Chicago's North Michigan Avenue

Planning and Development, 1900-1930

John W. Stamper

Chicago's North Michigan Avenue
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John W. Stamper

344 pages | 145 halftones, 29 line drawings, 6 tables | 6-1/2 x 9-1/4 | © 1991
Cloth $87.50 ISBN: 9780226770857 Published August 1991
Since its opening in the 1920s, Chicago's North Michigan Avenue has been one of the city's most prestigious commerical corridors, lined by some of its most architecturally distinctive business, residential, and hotel buildings. Planned by Daniel Burnham in 1909, the avenue became the principal connecting link between downtown and the wealthy, residential "Gold Coast" north of the Loop. Some thirty buildings were constructed along its path in the ten-year period before the Depression, an urban expansion comparable in significance to that of Pennsylvania and Park Avenues.

John W. Stamper traces the complex development of North Michigan Avenue from the 1880s to the 1920s building boom that solidified its character and economic base, describing the initiation of the planning process by private interests to its execution aided by the city's powerful condemnation and taxation proceedings. He focuses on individual buildings constructed on the avenue, including the Renaissance- and Gothic-inspired Wrigley Building, Tribune Tower, and Drake Hotel, and places them within the context of factors governing their construction—property ownership, financing, zoning laws, design theory, and advertising.

Stamper compares this stylistically diverse mixture of low- and high-rise structures with earlier, rejected planning proposals, all of which had prescribed a uniformly designed, European-like avenue of continuous cornice heights, consistent facade widths, and complementary stylistic features. He analyzes the drastically different character the avenue took by 1930, with high-rise towers reaching thirty stories and beyond, in terms of the clash among economic, political, and architectural interests. His argument—that the discrepancies between the rejected plans and reality illustrate the developers' choice of economic return on their investment over aesthetic community—is extended through to the present avenue and the virtual disregard of the urban qualities proposed at its inception. Generously illustrated, with an epilogue condensing the avenue's history between the end of World War II and the present, this is an exhaustive account of an important topic in the history of modern architecture and city planning.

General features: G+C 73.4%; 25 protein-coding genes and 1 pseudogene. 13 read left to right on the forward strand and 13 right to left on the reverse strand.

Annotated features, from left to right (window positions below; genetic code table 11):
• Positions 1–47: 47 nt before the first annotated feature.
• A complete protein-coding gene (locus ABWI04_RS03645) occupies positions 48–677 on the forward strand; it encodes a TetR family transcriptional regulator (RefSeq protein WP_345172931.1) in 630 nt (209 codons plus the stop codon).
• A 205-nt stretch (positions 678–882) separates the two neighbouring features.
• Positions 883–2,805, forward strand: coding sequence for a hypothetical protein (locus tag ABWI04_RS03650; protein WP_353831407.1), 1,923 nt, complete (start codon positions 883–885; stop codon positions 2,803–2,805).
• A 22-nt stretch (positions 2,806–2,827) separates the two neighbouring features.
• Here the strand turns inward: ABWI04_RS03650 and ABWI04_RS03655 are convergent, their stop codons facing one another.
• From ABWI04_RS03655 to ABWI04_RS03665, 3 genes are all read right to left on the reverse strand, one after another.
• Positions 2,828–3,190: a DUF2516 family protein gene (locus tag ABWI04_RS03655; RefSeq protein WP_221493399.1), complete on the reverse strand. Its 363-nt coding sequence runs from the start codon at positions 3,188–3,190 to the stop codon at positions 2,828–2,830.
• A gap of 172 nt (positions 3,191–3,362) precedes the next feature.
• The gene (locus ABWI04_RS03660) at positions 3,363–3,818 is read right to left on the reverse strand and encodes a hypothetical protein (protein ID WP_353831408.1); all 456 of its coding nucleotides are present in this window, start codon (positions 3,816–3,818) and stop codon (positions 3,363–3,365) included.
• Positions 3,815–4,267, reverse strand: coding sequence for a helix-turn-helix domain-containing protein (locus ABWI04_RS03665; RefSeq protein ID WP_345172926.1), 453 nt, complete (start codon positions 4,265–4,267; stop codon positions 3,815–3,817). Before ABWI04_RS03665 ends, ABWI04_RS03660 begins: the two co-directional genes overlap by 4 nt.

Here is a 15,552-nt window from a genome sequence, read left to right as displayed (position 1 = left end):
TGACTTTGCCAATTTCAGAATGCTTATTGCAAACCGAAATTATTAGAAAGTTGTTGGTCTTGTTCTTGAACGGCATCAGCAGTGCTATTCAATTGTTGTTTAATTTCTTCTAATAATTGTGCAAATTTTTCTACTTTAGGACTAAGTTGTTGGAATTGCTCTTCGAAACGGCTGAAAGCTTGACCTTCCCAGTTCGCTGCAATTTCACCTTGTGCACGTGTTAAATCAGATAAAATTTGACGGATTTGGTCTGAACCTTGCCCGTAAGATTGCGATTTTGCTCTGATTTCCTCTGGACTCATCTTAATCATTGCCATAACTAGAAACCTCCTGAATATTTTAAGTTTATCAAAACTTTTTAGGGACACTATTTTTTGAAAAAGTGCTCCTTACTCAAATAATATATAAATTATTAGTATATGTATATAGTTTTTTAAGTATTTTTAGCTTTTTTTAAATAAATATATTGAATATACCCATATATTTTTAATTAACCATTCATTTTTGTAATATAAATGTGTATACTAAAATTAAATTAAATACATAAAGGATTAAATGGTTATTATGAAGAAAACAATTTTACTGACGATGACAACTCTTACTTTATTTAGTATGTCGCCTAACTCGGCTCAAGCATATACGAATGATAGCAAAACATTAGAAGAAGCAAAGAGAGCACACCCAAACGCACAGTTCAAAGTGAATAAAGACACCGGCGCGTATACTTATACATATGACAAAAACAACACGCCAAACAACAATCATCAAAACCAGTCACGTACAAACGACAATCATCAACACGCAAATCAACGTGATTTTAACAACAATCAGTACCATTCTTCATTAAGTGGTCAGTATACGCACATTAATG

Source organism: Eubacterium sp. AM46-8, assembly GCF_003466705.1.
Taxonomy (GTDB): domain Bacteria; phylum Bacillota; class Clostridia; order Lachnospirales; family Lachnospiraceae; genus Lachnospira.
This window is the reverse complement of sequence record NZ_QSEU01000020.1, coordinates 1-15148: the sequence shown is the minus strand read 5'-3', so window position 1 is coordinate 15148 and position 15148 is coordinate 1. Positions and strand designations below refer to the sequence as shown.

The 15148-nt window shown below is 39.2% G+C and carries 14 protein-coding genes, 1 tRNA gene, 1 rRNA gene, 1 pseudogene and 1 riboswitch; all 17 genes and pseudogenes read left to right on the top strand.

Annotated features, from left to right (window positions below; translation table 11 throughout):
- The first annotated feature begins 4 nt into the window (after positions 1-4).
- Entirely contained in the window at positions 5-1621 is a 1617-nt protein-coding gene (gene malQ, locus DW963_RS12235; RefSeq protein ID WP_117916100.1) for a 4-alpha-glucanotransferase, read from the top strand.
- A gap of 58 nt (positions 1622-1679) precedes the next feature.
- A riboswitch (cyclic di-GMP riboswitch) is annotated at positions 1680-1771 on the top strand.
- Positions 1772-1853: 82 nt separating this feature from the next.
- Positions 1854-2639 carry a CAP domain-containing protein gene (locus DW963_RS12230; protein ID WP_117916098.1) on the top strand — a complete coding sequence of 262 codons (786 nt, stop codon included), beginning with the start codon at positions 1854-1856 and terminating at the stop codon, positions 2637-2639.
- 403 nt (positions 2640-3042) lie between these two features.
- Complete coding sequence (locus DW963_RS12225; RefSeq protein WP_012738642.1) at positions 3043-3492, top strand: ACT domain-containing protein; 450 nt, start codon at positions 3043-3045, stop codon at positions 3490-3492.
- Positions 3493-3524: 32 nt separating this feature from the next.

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Contents
Acknowledgments
Introduction: Early Development of Michigan Avenue and Pine Street McCormickville, Streeterville, and the Gold Coast
1. The Urban Imperative: Planning and Public Improvements
Early Plans for a North-South Connecting Link
Daniel Burnham and the 1990 Plan of Chicago
Publicizing the Plan
The Widening of North Michigan Avenue
The North Central Business District Association Plan
2. Commercial Architecture of the Early 1920s
John Crerar Library
Wrigley Building
Italian Court Building
Lake Shore Trust and Savings Bank
Palmer Shops Building
London Guarantee and Accident Company Building
3. The Chicago Tribune Tower
The Tribune Tower Competition
Final Design and Construction
4. Commercial Architecture of the Mid-1920s
Central Life Insurance Company Building
National Life Insurance Company Project
Bell Building
Michigan-Ohio Building
Hibbard, Spencer, and Bartlett Building
Lake-Michigan Building
Farwell Building
Malabry Court and Erskine-Danforth Buildings
5. Hotel, Club, and Residential Architecture
Drake Hotel
Allerton Hotel
900 North Michigan Avenue Apartment Building
Illinois Women's Athletic Club
Women's Chicago Athletic Club
Medinah Club
6. The Later 1920s Architecture of Holabird and Root
Tobey Building
333 North Michigan Avenue
Palmolive Building
Michigan Square Building
Michigan-Chestnut Building
Judah Building
Terminal Park
7. Commercial Architecture at the End of the Decade
Michigan-Superior Building
McGraw-Hill Building
Music Corporation of America Building
Union Carbide and Carbon Building
Cuneo Tower Project
The Corporate and Commercial Avenue in 1929
Epilogue
Appendix One: The Planners of North Michigan Avenue
Appendix Two: The Architects of North Michigan Avenue in the 1920s
Appendix Three: The Developers of North Michigan Avenue in the 1920s
Notes
Selected Bibliography
Books
Articles
Other
Index
For more information, or to order this book, please visit http://www.press.uchicago.edu
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